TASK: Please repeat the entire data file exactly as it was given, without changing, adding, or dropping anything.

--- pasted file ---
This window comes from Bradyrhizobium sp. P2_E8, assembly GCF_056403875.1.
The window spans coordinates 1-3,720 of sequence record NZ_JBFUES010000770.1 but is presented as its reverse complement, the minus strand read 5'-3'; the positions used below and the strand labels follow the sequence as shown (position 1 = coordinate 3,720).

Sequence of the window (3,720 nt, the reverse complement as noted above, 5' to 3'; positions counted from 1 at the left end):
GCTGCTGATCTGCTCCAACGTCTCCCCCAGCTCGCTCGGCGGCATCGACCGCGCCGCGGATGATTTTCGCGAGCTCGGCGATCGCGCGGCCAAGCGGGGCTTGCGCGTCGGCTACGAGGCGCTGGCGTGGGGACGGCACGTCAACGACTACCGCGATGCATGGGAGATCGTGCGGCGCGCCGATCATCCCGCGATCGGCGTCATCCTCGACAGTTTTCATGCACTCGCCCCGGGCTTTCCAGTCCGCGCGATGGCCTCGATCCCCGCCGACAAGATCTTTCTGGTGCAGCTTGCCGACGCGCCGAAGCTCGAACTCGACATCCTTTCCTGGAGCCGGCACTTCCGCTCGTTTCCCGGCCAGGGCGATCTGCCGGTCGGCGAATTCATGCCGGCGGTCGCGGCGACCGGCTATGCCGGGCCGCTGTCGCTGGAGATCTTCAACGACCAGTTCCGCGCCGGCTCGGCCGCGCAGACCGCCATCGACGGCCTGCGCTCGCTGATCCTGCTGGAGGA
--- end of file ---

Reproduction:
This window comes from Bradyrhizobium sp. P2_E8, assembly GCF_056403875.1.
The window spans coordinates 1-3,720 of sequence record NZ_JBFUES010000770.1 but is presented as its reverse complement, the minus strand read 5'-3'; the positions used below and the strand labels follow the sequence as shown (position 1 = coordinate 3,720).

Sequence of the window (3,720 nt, the reverse complement as noted above, 5' to 3'; positions counted from 1 at the left end):
GCTGCTGATCTGCTCCAACGTCTCCCCCAGCTCGCTCGGCGGCATCGACCGCGCCGCGGATGATTTTCGCGAGCTCGGCGATCGCGCGGCCAAGCGGGGCTTGCGCGTCGGCTACGAGGCGCTGGCGTGGGGACGGCACGTCAACGACTACCGCGATGCATGGGAGATCGTGCGGCGCGCCGATCATCCCGCGATCGGCGTCATCCTCGACAGTTTTCATGCACTCGCCCCGGGCTTTCCAGTCCGCGCGATGGCCTCGATCCCCGCCGACAAGATCTTTCTGGTGCAGCTTGCCGACGCGCCGAAGCTCGAACTCGACATCCTTTCCTGGAGCCGGCACTTCCGCTCGTTTCCCGGCCAGGGCGATCTGCCGGTCGGCGAATTCATGCCGGCGGTCGCGGCGACCGGCTATGCCGGGCCGCTGTCGCTGGAGATCTTCAACGACCAGTTCCGCGCCGGCTCGGCCGCGCAGACCGCCATCGACGGCCTGCGCTCGCTGATCCTGCTGGAGGA